20 C. botulinum Incubation period symmetric impairment of cranial nerves 6 hours to 8 days after ingestion of green beans, peppers, chili or sausage.a function of the amount and antigenic type of toxin ingestedsymmetric impairment of cranial nervesfollowed in a descending pattern by weakness or paralysis of the muscles of the extremities and trunk
22 physical examination C. botulinum No feverophthalmoplegia and ptosis of the eyelids are usually prominentdecreased gag reflexfacial weaknessMental status and deep tendon reflexes are normalCharacteristic EMG findingsNerve conduction studies, blood cell counts, urinalysis, serum electrolytes, cerebrospinal fluid and blood enzymes are normal.
23 Diagnosis C. botulinum Other toxemias Presumptive diagnosis A history are not severe and symptoms generally disappear within 24 hoursPresumptive diagnosisby the presence of a rapidly descending paralysisA historyingestion of home canned food or honeyConfirmative diagnosisbotulinal toxin in the patients serum or feces orin incriminated food using a mouse toxin-neutralization test
24 Differential diagnosis C. botulinum Guillain-Barré syndromeascending paralysis, paresthesias or other sensory abnormalities, elevated CSF protein, a history of an antecedent viral infectionMyasthenia gravisdescending paralysis, muscle fatigability, response to endrophomiumOther food poisonings and gastroenteritisno cranial nerve involvementChemical (non-microbial) food poisoningssymptoms occur within minutes of ingestion
25 Treatment C. botulinum replenishment of fluids and electrolytes ? botulismadmit to ICUmonitoring of respiratory and cardiac functionAirway patency should be guaranteedET tube or tracheostomybefore bulbar or respiratory impairment becomes severe.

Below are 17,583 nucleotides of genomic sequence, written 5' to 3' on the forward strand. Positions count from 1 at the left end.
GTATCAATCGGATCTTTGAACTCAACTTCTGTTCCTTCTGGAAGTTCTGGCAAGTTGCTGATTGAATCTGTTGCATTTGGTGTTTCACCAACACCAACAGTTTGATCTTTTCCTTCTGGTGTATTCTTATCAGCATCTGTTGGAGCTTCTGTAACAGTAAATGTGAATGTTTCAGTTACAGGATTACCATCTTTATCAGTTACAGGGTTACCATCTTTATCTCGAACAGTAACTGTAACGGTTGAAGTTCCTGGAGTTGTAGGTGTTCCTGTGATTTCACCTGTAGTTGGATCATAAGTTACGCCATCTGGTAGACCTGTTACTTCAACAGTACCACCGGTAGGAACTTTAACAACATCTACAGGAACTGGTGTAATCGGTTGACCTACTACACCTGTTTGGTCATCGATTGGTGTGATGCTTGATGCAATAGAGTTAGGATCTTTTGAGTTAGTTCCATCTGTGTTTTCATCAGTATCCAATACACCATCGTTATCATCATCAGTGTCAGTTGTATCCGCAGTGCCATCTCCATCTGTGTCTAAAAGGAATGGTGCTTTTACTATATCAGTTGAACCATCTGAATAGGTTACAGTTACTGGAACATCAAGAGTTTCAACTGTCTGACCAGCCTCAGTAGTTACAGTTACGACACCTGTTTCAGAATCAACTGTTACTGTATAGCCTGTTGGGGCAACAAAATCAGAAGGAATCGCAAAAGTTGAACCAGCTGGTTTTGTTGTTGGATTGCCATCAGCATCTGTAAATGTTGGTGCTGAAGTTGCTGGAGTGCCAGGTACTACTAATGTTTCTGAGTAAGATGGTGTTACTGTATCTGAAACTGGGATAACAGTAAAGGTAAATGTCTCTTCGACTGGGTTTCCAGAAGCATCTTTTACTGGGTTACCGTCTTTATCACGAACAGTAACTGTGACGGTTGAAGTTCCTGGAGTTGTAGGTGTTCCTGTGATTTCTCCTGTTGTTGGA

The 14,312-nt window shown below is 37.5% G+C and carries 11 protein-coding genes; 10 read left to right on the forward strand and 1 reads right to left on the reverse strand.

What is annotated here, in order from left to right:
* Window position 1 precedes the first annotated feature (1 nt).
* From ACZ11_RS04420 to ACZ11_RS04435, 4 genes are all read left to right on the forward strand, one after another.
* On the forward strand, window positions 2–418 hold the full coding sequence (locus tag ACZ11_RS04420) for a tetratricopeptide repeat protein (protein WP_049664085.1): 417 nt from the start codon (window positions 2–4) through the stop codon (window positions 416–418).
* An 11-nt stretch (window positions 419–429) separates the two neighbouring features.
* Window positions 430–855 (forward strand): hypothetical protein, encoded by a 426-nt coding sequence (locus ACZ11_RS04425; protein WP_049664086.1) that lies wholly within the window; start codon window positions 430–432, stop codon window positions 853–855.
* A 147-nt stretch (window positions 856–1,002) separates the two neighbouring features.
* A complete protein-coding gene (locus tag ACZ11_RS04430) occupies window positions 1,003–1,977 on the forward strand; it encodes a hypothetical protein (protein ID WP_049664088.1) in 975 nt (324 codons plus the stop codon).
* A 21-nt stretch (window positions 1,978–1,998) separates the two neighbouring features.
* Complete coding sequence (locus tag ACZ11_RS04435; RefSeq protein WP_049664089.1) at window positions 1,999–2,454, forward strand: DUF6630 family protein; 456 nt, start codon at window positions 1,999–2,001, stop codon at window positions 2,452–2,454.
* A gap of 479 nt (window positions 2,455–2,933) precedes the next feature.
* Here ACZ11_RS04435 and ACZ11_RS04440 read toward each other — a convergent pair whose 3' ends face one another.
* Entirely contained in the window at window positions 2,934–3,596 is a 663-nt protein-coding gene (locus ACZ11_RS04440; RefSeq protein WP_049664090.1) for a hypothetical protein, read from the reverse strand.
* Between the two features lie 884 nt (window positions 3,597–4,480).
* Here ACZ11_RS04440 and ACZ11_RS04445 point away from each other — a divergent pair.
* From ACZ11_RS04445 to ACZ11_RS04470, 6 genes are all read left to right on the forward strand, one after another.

26 Treatment C. botulinum Induction of vomiting or gastric lavage if exposure has occurred within several hourspurgationunless there is paralytic ileuseven after several days, to facilitate possible elimination of unabsorbed toxin from the gastrointestinal tractalternately, high enemas may be used
27 Treatment C. botulinum Injectable therapeutics sometimes used include: Trivalent (ABE) equine-origin botulinal antitoxin to neutralize unabsorbed toxin.Guanidine hydrochloride to increase release of acetylcholine from nerve terminals.4-aminopyridine to increase release of acetylcholine.Several years ago it was recognized the C. botulinum could colonize the gastrointestinal tract of the infant. C. botulinumspores in honey used to sweeten infants milk or water, when ingested, geminate in the infants intestinal tract, colonize it andproduce toxin in vivo. Constipation is the first sign of disease; this is followed by the same neurological signs seen in the adult.Antibiotics are generally not effective and may exacerbate the illness by elimination of normal flora. Therapy is the same as foradult botulism except that antitoxin is generally not used because the disease is milder in children.
28 ANTIEMETICS Domperidone Less selective dopamine blockers is a dopamine blocker selective for the CETZLess selective dopamine blockersMetoclopramidePromethazine (Aterax® 25 mg 4-6 hourly)Neurolepticssuch as prochlorperazine (Stemetil®)initially 20 mg, followed by 10 mg 2 hours later if necessaryAvoid in children under 2 years, or weighing less than 10 kg